A good microphone is essential for obvious reasons. You want your viewers to be able to hear what you say clearly, and not have to rewind every few seconds because the audio quality is poor. While you're editing, make sure you use headphones or earbuds to get a "feel" of what your viewers will experience when watching your video. You don't like people screaming in your ear, right? Neither do they. If you're shouting into your ear - fix it before uploading. That's the purpose of editing.
As with choppy editing, you can quickly fix "beating around the bush" by having a script or a guideline to what you're going to say in your video. Don't let yourself get carried away, telling stories upon stories until you get to the point. If your video is about growing succulents, for example, there's no need to let the world know about that great phone call you had with your mom and how annoying your neighbor's cat is. The point isn't to make videos long - it's to make them matter. Short and sweet videos are much more valuable than long, dragging videos.
With annotations - less is more. Don't overwhelm your viewers with clickable cards and bits and pieces of information. If you want to refer them to other videos, make a playlist and link it in one annotation. Also, don't use too many annotations at once - that can actually "block" out the content on which you worked so hard.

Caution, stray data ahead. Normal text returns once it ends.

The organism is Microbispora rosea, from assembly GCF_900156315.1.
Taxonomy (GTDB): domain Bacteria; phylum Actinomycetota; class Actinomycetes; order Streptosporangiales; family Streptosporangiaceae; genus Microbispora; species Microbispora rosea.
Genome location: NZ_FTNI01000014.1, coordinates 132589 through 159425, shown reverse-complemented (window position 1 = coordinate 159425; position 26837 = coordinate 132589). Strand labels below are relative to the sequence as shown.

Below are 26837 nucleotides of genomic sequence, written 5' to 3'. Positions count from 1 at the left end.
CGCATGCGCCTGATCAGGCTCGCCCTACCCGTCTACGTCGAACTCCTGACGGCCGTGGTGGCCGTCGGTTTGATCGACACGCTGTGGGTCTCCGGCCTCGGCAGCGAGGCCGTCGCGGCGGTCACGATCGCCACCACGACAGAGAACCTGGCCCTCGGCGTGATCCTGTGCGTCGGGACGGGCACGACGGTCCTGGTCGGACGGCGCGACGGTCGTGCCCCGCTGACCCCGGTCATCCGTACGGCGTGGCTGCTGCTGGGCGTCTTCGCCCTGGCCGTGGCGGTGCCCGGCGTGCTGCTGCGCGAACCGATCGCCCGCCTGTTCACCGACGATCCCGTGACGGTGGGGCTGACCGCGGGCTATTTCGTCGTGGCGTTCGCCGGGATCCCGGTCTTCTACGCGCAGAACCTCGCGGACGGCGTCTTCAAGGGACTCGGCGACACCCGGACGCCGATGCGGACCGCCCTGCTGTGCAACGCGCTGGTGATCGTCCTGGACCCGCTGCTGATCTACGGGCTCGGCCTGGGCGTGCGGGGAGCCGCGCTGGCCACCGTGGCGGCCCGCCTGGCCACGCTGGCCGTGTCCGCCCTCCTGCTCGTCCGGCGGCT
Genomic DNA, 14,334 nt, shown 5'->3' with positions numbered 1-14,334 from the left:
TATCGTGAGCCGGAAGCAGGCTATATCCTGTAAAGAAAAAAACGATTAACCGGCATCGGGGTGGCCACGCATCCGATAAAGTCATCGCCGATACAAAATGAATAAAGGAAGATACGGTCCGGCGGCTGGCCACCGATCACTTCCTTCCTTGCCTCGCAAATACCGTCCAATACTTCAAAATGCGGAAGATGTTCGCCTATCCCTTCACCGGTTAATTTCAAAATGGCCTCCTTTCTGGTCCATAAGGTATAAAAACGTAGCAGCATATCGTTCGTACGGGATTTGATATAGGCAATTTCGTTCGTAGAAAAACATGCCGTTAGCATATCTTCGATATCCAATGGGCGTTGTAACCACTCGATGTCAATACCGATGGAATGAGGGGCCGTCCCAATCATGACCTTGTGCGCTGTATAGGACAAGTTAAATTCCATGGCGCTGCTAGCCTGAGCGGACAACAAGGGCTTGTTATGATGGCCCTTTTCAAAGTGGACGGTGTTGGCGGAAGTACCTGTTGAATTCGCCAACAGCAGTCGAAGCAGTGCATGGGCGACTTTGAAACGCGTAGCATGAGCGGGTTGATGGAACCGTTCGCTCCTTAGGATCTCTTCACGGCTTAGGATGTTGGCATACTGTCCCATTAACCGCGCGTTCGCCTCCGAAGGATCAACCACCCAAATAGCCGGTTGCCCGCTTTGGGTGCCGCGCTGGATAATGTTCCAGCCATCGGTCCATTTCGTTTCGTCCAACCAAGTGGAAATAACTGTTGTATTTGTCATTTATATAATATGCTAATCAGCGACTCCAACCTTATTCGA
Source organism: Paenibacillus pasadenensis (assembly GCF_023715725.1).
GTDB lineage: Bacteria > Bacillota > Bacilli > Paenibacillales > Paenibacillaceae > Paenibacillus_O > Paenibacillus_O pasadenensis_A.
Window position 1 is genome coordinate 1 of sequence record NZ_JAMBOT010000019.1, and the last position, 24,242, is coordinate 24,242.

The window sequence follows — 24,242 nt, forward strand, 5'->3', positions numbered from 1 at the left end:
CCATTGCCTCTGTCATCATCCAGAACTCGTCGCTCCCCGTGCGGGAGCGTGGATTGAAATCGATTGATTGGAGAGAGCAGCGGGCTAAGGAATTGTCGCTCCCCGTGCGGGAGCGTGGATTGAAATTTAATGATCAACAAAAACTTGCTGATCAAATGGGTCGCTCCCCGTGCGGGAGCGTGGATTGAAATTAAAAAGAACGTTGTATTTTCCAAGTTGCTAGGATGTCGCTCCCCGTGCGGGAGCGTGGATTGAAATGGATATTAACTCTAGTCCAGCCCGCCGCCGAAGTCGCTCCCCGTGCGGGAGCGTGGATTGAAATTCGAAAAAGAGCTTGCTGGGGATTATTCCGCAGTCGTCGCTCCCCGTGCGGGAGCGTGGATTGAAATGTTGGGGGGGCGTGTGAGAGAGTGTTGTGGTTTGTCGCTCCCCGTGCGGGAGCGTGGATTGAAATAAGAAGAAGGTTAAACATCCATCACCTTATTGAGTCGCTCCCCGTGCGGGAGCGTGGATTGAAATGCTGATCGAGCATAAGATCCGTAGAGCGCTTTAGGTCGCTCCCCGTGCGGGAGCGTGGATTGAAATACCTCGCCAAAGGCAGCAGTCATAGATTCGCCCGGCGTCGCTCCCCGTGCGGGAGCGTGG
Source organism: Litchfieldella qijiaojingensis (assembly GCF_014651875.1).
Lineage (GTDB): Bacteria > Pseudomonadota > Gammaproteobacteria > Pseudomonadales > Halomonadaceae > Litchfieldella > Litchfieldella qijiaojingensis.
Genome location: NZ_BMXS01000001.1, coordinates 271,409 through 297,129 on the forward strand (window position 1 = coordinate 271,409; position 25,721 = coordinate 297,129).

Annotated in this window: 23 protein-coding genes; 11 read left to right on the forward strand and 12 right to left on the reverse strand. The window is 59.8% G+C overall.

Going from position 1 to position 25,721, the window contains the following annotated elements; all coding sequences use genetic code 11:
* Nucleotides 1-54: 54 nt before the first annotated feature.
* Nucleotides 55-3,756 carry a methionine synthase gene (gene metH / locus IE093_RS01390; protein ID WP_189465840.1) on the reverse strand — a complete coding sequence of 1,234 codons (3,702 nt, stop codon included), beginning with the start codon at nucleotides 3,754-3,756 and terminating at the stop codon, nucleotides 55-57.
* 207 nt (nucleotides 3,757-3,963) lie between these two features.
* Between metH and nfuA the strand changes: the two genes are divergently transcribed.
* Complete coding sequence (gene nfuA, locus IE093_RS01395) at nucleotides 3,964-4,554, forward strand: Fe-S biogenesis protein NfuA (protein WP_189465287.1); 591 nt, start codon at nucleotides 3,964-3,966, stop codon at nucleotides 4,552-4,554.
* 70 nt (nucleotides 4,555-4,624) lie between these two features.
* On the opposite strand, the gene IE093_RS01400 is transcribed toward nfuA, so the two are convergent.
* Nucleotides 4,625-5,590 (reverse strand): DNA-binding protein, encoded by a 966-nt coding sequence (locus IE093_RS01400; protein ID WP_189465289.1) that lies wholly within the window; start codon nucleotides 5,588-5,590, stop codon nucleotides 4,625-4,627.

When you upload a video, you have to do a lot of work "behind the scenes." You have to write a video description and make them as accurate and as helpful as you can. You also need to "tag" your video according to specific keywords (assuming you already know what keyword research is, of course) and fill in your video's meta-data. If that's not enough, you also have to create a visually appealing video thumbnail that will make people want to click on your video, and not on someone else's. Ignoring the "behind the scenes" aspect of YouTube is a lot like shooting yourself in the foot. It won't kill you - but it will hinder your progress significantly. Since YouTube is a search engine, you need to optimize your content for maximum discoverability. Meta-data, thumbnails, tags, and descriptions are all necessary for good video. Ignoring these or skipping them will hurt your content's exposure. Educate yourself on the importance of SEO and don't skip doing the "dirty work" behind the scenes. Yes, keyword research and filling in meta-data could get quite dull, but it's critical if you want to help your channel grow organically.